But this entire week has been nothing but issues with the sheets that has caused me to have to keep going down to the production floor to get clarifications on things. Yesterday it took me 6 hours to do ONE DAY's worth of sheets, instead of the usual 2.

I'm at the point of fried from these that I go home and just sit. I don't work on the scrolls I had planned to work on, the gift exchange gifts due at the end of the month... or hell, even put stuff away. My house looks like a bomb went off in it, I have people coming at the end of the month and I just can't muster the energy or giveadamn.

I get home and go "I should do X" and I look at it. But that's as far as I get. even trying to get the wherewithal to do my daily 3x5 card for the "index card of the day" challenge I've been participating on has been tough.

I want a day off. Not going to happen but I want one. All my vacation and PTO time has been earmarked for things already. Even the upcoming long weekend for the 4th where my company is closed on the 3rd and 4th... I still have to come in on the 3rd and get the Friday and Saturday sheets done so people can be paid. At least that's holiday pay and I get triple time for those 4 hours. Not the same as a full day off but at least it's something.

Anyway, vent over. back to trying to do the necessary.

book review

Jun. 5th, 2017 01:01 pm
baronessekat: (book)
Please Don't Tell My Parents I've Got Henchmen (Please Don't Tell My Parents, #3)Please Don't Tell My Parents I've Got Henchmen by Richard Roberts

My rating: 4 of 5 stars

I very much enjoyed this book, it returned back to Earth and dealing with being a teenager having superpowers and not wanting your parents to know you are the head of a middle school supervillain team.

It got back to the feel of the first book and we get to see Penny coping with her skills, her desire to be a superhero when her powers are more villainous AND dealing with the fact that all the other super powered kids in her school are coming out into the open and wanting to be part of her afterschool club.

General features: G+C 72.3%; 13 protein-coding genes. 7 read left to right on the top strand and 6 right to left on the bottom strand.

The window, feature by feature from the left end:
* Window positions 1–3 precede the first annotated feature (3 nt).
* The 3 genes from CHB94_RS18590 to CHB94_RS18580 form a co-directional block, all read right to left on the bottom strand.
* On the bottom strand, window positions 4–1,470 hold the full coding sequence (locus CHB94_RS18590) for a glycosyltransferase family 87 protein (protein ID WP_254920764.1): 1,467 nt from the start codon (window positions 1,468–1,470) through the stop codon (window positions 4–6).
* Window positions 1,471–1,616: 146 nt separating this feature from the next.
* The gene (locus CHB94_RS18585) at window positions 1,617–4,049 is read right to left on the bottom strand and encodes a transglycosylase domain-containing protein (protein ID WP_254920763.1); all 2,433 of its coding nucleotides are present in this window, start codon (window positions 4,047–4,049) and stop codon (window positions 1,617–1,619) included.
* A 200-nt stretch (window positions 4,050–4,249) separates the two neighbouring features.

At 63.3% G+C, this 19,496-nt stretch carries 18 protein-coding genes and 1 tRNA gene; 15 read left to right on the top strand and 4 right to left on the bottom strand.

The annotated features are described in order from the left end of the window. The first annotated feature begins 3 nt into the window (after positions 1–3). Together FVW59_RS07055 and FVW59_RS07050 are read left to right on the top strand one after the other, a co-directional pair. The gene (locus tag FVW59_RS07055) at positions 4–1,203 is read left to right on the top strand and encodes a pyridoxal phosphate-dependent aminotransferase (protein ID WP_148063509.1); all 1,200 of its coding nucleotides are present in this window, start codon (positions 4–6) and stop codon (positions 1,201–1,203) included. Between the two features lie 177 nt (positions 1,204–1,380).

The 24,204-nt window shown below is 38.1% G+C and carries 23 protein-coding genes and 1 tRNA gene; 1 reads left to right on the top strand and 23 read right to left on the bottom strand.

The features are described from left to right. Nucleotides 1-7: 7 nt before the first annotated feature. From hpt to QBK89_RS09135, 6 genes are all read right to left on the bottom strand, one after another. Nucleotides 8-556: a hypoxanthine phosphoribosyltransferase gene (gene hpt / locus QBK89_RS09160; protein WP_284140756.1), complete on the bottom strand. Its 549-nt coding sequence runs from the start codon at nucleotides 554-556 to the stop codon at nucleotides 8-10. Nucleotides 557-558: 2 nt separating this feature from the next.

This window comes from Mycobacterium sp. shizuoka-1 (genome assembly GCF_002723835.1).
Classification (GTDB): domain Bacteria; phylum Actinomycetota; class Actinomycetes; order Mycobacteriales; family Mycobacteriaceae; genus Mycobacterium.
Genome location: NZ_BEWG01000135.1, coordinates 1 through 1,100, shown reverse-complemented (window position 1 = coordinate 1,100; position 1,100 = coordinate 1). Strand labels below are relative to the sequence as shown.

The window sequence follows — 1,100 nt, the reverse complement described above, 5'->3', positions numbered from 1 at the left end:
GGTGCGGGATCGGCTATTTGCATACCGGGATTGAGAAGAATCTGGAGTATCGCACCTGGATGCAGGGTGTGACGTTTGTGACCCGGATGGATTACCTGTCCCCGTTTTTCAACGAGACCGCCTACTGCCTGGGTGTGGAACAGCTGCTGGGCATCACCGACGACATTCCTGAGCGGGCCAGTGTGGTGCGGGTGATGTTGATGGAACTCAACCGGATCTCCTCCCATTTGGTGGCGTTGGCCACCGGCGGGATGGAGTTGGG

I am interested to see where the series progresses and has been one that I am recommending to both adult and child friends.

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baronessekat: (book)
Please Don't Tell My Parents I Blew Up the MoonPlease Don't Tell My Parents I Blew Up the Moon by Richard Roberts

My rating: 3 of 5 stars

While I enjoyed this installment, it felt a bit flat and out of place. But that may be because I'm 40+ years old reading/listening to a book for kids.

But that being said, the story, while feeling a bit contrived, moved a a good pace, had great dialogue and inner monologues and I found myself laughing in places.

It was not so out of place that I will not continue with the series to see how Penny and her friends continue on the road to Superheroism... or Super Villainism.

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baronessekat: (book)
Please Don't Tell My Parents I'm a Supervillain (Please Don't Tell My Parents, #1)Please Don't Tell My Parents I'm a Supervillain by Richard Roberts

My rating: 4 of 5 stars

This book grabbed my attention because of the title. It sounded fun. And, hands down, it was.

13 year old, Penelope's parents are Superheroes. The two smartest ones known. And Penelope's been waiting for her powers to start manifesting so she can join the ranks of LA's Superhero community.

But when her powers do start to manifest, she's told by her parents that it's going to take a few years for them to fully form. But what she doesn't tell them is that the powers are growing faster than expected. And what those powers prove to make her into... a mad scientist. So Penny, along with her best friends Claire and Ray, who both also develop powers, team up.

They start proving themselves to the Superhero/Supervillain communities, hoping to be taken seriously. And while everyone labels them to be villains, Penny hopes to one day still be part of the Hero side.

But until then, what's a 13 year old Mad Scientist to do but have fun and show up the Grown-ups.

I completely enjoyed this book, found myself smiling throughout it and am looking forward to the next one. Highly recommend.

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baronessekat: (book)
The Princess DiaristThe Princess Diarist by Carrie Fisher

My rating: 4 of 5 stars

I really enjoyed listening to this audiobook. Especially with Carrie reading the modern stuff and her daughter reading the journal entries.

The humor had me smiling throughout the book and even the serious points were touched with Carrie's special outlook on life.

I liked how she described what it is like "being Leia" and how, even long after the movies were out, she would often ask herself "what would Leia do" to get through a difficult situation. I liked her takes on what it means to be an iconic celebrity and likens autograph signing at conventions to lap dances.